On Wednesday night, former CBS News anchorman Dan Rather, who resigned after he infamously ran a hit piece on former President George W. Bush that used forged documents, tweeted a mocking attack on the anti-Biden meme, “Let’s Go Brandon,” triggering a flood of responses on social media reminding him of his own history.
Rather tweeted, “#LetsGoBrandonReallyMeans ‘You can’t handle the truth.’”
#LetsGoBrandonReallyMeans “You can’t handle the truth.”
— Dan Rather (@DanRather) December 30, 2021
That catalyzed responses like these:
Speaking of not being able to handle the truth, aren't you the "journalist" who presented unauthenticated documents in a news report on President George W. Bush's Vietnam War–era service in the National Guard, and was abruptly fired for it?#TruthHurts #LetsGoBrandon https://t.co/vnRoY2dNPx
— Matthew Kolken (@mkolken) December 30, 2021
The man knows nothing of the truth https://t.co/d10xz4s2kl
— Justin Barclay (@MrJustinBarclay) December 30, 2021
Didn’t you get fired for lying on television?
— Ryan James Girdusky (@RyanGirdusky) December 30, 2021
— Chad Felix Greene 🇮🇱 (@chadfelixg) December 30, 2021
The Media Research Center gave a summary of the scandal that ended with Rather’s resignation:
On September 8, 2004, Dan Rather cited “exclusive information, including documents” to justify major CBS Evening News and 60 Minutes stories alleging that George W. Bush shirked his duties when he was in the Texas Air National Guard in the 1960s and 1970s. Within a few hours of those documents being posted on CBS News’ Web site, however, typography experts voiced skepticism that the documents had actually originated with their alleged author and Bush’s former commanding officer, the late Lt. Colonel Jerry Killian.
As the evidence mounted, Rather stubbornly clung to the idea that his story was bulletproof, and he derided critics as partisans and Internet rumormongers. When he “apologized” on September 20, Rather would not concede that the documents were forgeries, only that he and CBS could “no longer vouch for their authenticity.” On November 23, 2004, CBS announced that Rather would soon be leaving his job as anchor of the CBS Evening News. An investigative report released on January 10, 2005 faulted CBS’s rush to put the flawed story on the air and their “stubborn” defense in the days that followed, but oddly decided that they could not blame partisan bias.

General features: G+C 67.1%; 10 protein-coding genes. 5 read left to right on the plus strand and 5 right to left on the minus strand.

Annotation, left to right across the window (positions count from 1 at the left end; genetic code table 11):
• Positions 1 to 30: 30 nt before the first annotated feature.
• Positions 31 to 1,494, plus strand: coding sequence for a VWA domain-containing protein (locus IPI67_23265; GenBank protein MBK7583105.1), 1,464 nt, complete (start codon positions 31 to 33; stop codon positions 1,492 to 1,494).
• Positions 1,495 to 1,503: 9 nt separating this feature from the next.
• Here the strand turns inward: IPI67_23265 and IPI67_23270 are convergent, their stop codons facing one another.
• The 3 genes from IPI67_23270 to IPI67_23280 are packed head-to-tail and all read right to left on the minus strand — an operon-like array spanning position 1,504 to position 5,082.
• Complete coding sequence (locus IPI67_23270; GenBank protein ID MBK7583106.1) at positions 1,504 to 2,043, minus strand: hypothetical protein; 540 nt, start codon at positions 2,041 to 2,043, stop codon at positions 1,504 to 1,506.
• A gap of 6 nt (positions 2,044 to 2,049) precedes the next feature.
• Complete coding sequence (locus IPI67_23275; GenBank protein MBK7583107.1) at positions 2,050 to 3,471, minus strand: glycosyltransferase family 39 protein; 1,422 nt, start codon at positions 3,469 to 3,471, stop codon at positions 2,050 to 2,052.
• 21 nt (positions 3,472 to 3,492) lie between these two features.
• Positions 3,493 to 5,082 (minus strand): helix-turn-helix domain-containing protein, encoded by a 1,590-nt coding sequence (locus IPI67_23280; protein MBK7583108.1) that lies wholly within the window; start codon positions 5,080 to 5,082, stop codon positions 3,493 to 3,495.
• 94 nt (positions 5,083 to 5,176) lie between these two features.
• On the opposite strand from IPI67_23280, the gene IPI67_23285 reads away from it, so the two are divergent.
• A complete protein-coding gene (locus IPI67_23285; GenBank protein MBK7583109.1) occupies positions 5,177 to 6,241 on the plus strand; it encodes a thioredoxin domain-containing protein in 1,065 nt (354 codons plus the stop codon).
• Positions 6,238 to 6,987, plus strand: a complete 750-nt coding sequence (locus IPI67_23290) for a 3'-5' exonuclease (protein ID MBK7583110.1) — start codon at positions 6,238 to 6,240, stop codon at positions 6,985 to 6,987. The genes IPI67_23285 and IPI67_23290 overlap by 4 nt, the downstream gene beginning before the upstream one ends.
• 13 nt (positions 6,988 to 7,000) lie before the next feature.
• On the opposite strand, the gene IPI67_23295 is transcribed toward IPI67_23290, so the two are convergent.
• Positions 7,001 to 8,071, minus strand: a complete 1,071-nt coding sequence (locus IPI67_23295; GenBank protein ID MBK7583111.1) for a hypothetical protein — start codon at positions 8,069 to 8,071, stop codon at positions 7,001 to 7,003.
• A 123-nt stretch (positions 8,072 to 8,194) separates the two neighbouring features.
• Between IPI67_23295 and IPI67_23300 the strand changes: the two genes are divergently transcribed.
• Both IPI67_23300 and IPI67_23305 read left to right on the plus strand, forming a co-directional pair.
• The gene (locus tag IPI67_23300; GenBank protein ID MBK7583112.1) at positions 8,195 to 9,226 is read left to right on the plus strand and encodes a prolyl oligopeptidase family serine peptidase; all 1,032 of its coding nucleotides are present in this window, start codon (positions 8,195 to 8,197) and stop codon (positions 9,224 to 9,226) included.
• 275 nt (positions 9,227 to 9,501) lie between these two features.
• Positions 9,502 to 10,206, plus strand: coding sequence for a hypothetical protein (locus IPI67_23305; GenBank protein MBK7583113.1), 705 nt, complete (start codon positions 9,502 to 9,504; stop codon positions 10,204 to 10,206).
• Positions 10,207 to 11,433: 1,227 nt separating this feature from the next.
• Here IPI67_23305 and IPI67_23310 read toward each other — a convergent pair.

In May 2001, Rather appeared on Fox News Channel’s The O’Reilly Factor, where he insisted former President Bill Clinton was an honest man, leading to this exchange:
Bill O’Reilly: “I want to ask you flat out, do you think President Clinton’s an honest man?”
Dan Rather: “Yes, I think he’s an honest man.”
O’Reilly: “Do you, really?”
Rather: “I do.”
O’Reilly: “Even though he lied to Jim Lehrer’s face about the Lewinsky case?”
Rather: “Who among us has not lied about something?”
Rather later added, “I think at core he’s an honest person. I know that you have a different view. I know that you consider it sort of astonishing anybody would say so, but I think you can be an honest person and lie about any number of things.”
Appearing on the Feb. 7, 2002 Imus in the Morning radio show, Rather doubled down: “I think the fact that someone has told a lie, even a big lie or maybe several big lies over a lifetime, does not mean that they’re an inherently dishonest person….I believe in redemption and that Bill Clinton – is he an honest person? I think he is an honest person. Did he lie? Yes, he lied, and on those occasions he was dishonest.”